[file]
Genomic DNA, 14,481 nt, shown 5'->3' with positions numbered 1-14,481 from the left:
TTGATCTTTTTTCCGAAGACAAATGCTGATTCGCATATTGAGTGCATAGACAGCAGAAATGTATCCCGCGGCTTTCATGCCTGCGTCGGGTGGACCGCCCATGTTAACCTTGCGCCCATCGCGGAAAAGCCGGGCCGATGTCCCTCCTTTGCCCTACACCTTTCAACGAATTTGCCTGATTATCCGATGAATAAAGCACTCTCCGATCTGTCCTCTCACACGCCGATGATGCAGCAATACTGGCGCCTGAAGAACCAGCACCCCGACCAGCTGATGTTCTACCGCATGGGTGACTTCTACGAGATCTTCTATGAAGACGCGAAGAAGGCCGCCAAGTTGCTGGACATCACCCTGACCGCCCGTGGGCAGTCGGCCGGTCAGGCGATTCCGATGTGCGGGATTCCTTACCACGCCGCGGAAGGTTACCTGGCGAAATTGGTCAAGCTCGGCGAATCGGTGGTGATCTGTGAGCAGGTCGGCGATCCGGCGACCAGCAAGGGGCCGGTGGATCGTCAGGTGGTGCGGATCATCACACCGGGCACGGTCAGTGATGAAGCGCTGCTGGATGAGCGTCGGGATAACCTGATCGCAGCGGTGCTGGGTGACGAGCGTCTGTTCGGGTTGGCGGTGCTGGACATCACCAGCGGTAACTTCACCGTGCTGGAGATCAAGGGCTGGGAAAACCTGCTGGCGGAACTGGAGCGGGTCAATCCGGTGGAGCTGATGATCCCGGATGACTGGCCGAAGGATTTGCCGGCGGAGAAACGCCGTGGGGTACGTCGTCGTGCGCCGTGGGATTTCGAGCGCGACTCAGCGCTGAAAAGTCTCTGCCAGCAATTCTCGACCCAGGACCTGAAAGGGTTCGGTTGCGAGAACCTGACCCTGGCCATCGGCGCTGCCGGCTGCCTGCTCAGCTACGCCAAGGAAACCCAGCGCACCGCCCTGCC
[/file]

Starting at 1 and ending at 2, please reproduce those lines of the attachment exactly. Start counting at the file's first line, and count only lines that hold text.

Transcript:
Genomic DNA, 14,481 nt, shown 5'->3' with positions numbered 1-14,481 from the left:
TTGATCTTTTTTCCGAAGACAAATGCTGATTCGCATATTGAGTGCATAGACAGCAGAAATGTATCCCGCGGCTTTCATGCCTGCGTCGGGTGGACCGCCCATGTTAACCTTGCGCCCATCGCGGAAAAGCCGGGCCGATGTCCCTCCTTTGCCCTACACCTTTCAACGAATTTGCCTGATTATCCGATGAATAAAGCACTCTCCGATCTGTCCTCTCACACGCCGATGATGCAGCAATACTGGCGCCTGAAGAACCAGCACCCCGACCAGCTGATGTTCTACCGCATGGGTGACTTCTACGAGATCTTCTATGAAGACGCGAAGAAGGCCGCCAAGTTGCTGGACATCACCCTGACCGCCCGTGGGCAGTCGGCCGGTCAGGCGATTCCGATGTGCGGGATTCCTTACCACGCCGCGGAAGGTTACCTGGCGAAATTGGTCAAGCTCGGCGAATCGGTGGTGATCTGTGAGCAGGTCGGCGATCCGGCGACCAGCAAGGGGCCGGTGGATCGTCAGGTGGTGCGGATCATCACACCGGGCACGGTCAGTGATGAAGCGCTGCTGGATGAGCGTCGGGATAACCTGATCGCAGCGGTGCTGGGTGACGAGCGTCTGTTCGGGTTGGCGGTGCTGGACATCACCAGCGGTAACTTCACCGTGCTGGAGATCAAGGGCTGGGAAAACCTGCTGGCGGAACTGGAGCGGGTCAATCCGGTGGAGCTGATGATCCCGGATGACTGGCCGAAGGATTTGCCGGCGGAGAAACGCCGTGGGGTACGTCGTCGTGCGCCGTGGGATTTCGAGCGCGACTCAGCGCTGAAAAGTCTCTGCCAGCAATTCTCGACCCAGGACCTGAAAGGGTTCGGTTGCGAGAACCTGACCCTGGCCATCGGCGCTGCCGGCTGCCTGCTCAGCTACGCCAAGGAAACCCAGCGCACCGCCCTGCC